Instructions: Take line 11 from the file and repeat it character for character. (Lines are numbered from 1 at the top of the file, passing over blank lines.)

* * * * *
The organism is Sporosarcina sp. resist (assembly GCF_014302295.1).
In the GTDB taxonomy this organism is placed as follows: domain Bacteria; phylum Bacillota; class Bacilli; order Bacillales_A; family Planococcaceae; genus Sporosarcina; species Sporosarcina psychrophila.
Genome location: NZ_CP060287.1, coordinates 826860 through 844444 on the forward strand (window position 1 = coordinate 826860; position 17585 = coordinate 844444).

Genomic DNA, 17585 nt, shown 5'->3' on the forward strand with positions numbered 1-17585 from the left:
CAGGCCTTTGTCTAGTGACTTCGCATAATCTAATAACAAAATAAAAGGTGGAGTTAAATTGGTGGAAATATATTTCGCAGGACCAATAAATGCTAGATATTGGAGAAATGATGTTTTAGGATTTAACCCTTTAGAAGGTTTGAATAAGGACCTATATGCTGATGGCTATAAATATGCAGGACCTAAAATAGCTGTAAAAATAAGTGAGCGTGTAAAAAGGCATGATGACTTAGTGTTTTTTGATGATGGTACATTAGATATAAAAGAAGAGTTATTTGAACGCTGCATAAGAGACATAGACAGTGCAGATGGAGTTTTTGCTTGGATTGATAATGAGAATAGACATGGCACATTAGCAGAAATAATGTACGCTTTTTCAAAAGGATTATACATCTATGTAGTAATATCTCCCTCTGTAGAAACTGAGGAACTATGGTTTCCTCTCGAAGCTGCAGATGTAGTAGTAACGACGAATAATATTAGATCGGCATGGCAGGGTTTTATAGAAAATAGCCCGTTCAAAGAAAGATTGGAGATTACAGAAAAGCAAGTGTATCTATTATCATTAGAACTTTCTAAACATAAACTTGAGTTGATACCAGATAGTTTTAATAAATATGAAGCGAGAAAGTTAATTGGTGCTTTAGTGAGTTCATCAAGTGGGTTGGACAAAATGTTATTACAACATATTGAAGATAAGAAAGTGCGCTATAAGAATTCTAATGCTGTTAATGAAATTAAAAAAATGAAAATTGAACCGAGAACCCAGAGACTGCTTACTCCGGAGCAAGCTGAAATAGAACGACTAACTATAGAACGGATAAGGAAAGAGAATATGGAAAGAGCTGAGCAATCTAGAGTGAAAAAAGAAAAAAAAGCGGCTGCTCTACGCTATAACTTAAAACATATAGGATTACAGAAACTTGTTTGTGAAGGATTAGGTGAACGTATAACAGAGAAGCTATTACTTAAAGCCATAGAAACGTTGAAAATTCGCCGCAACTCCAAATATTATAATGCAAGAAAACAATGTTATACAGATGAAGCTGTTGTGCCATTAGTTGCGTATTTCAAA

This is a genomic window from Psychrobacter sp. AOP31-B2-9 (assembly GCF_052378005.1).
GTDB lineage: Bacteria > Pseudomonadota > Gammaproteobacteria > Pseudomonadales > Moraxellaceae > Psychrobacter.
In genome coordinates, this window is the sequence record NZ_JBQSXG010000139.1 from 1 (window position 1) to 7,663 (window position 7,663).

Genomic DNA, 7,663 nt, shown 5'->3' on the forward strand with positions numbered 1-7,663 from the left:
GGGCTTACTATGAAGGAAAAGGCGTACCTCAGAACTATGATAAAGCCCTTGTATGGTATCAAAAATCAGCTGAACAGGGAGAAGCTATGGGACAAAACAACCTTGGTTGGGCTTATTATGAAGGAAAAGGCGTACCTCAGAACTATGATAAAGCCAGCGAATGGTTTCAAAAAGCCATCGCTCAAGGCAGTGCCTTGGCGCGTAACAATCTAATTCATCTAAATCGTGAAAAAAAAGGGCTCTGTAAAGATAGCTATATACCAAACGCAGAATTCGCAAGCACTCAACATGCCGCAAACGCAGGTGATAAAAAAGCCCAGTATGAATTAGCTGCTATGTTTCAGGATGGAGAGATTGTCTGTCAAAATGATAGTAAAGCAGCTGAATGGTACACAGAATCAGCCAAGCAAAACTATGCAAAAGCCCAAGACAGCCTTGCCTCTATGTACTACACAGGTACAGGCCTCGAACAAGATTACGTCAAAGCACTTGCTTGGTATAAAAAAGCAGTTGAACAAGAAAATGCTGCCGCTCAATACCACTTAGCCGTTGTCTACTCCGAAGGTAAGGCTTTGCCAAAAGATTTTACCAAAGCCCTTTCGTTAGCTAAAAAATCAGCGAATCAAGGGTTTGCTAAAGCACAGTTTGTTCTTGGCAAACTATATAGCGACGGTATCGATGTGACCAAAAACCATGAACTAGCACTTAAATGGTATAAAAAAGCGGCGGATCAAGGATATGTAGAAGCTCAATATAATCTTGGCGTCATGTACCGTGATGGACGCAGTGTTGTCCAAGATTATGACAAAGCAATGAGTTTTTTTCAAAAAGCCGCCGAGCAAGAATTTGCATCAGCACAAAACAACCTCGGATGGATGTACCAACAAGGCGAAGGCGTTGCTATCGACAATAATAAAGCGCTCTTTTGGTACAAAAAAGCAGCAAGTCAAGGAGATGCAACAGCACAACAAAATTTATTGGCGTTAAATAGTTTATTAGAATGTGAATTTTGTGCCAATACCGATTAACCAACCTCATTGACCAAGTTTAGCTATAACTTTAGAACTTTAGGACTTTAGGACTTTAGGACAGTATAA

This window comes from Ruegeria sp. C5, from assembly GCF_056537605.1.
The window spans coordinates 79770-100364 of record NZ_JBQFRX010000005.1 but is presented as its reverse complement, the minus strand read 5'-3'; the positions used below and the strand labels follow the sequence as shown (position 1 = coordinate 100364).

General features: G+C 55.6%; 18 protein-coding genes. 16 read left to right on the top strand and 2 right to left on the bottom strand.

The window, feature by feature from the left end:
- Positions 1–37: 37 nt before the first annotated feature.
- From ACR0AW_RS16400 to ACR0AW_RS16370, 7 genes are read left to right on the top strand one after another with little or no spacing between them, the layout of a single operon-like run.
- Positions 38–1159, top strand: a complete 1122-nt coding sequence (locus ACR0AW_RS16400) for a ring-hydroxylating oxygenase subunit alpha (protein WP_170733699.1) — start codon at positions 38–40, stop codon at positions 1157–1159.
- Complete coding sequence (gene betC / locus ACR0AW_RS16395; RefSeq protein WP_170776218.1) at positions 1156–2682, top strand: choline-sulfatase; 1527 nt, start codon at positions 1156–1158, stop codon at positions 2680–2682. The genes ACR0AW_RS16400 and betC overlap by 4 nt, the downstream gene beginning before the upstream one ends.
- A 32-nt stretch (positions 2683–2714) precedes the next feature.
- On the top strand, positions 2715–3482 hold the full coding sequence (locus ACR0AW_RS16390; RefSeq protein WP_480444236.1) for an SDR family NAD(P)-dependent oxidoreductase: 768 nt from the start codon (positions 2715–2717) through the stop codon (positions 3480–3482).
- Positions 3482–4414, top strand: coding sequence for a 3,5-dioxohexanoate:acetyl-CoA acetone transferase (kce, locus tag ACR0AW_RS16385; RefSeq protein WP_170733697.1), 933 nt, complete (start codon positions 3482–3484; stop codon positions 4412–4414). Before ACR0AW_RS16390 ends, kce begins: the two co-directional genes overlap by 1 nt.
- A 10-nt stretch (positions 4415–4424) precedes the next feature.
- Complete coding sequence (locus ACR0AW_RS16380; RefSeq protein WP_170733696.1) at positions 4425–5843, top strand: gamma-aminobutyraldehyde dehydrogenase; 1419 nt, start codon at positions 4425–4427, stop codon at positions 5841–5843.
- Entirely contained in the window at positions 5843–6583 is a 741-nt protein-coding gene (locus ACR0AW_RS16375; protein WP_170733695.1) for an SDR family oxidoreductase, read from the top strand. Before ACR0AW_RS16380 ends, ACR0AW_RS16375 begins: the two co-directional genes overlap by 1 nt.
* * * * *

This window comes from Ruegeria sp. C5, from assembly GCF_056537605.1.